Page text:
(A) An accurate description and analysis of the short- and long-term effect of the assistance made available under this title on academic achievement.

(B) Information that can be used to improve the effectiveness of the assistance made available under this title in enabling students to meet challenging academic achievement standards. State academic standards.

(C) An analysis of educational practices or model programs that are effective in improving the achievement of disadvantaged children.

(D) An analysis of the costs as compared to the benefits of the assistance made available under this title in improving the achievement of disadvantaged children.

(E) An analysis of the effects of the availability of school choice options under section 1116 on the academic achievement of disadvantaged students, on schools in school improvement, and on schools from which students have transferred under such options. extent to which actions authorized under section 1111(b) (3)(B)(iii) improve the academic achievement of disadvantaged students and low-performing schools.

(F) Such other information as the Secretary Director considers appropriate.

(3) SCOPE- In conducting the study referred to in paragraph (1), the Secretary shall ensure that the study —

(A) bases its analysis on a nationally representative sample of schools participating in programs under this title;

(B) to the extent practicable, includes in its analysis students who transfer to different schools during the course of the study; and

(C) analyzes varying models or strategies for delivering school services, including —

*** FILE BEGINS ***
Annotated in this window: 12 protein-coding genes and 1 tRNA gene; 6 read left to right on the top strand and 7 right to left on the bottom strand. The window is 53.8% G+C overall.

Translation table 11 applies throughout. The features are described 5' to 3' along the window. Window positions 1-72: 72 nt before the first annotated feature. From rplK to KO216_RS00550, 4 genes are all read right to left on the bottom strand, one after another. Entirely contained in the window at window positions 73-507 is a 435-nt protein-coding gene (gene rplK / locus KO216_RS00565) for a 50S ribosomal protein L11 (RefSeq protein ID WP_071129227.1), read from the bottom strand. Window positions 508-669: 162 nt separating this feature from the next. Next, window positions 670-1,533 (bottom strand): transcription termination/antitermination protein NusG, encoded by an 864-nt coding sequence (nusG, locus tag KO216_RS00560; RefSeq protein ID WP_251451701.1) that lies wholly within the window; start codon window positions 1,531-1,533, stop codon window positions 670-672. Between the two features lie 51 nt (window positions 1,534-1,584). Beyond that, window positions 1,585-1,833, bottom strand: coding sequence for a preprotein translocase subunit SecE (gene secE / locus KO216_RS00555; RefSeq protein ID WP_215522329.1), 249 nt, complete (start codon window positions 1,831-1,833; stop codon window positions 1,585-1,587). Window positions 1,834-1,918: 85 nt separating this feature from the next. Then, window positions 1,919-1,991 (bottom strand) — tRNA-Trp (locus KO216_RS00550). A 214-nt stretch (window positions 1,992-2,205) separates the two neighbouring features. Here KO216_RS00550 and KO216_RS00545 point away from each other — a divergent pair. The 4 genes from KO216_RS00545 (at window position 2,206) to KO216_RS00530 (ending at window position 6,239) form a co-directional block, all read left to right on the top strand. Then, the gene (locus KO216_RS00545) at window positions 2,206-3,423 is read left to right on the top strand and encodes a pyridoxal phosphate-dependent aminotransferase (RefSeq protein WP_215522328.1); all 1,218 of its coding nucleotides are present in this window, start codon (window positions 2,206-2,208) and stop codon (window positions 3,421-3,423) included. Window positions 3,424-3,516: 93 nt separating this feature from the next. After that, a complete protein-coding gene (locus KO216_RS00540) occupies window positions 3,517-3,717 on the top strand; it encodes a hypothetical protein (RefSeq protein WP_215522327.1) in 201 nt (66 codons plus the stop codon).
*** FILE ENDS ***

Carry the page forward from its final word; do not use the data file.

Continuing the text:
(i) schoolwide and targeted services; and

(ii) comprehensive school reform models

  • Analyses varying models or strategies for delivering school services, including schoolwide and targeted services.




(a) IN GENERAL- The Secretary shall conduct an independent study of assessments used for State accountability purposes and for making decisions about the promotion and graduation of students. Such research shall be conducted over a period not to exceed 5 years and shall address the components described in subsection (d).

(b) CONTRACT AUTHORIZED- The Secretary is authorized to award a contract, through a peer review process process consistent with section 1206, to an organization or entity capable of conducting rigorous, independent research. The Assistant Secretary of Educational Research and Improvement Director shall appoint peer reviewers to evaluate the applications for this contract.

(c) STUDY- The study shall —

(1) synthesize and analyze existing research that meets standards of quality and scientific rigor; and

(2) evaluate academic assessment and accountability systems in State educational agencies, local educational agencies, and schools; and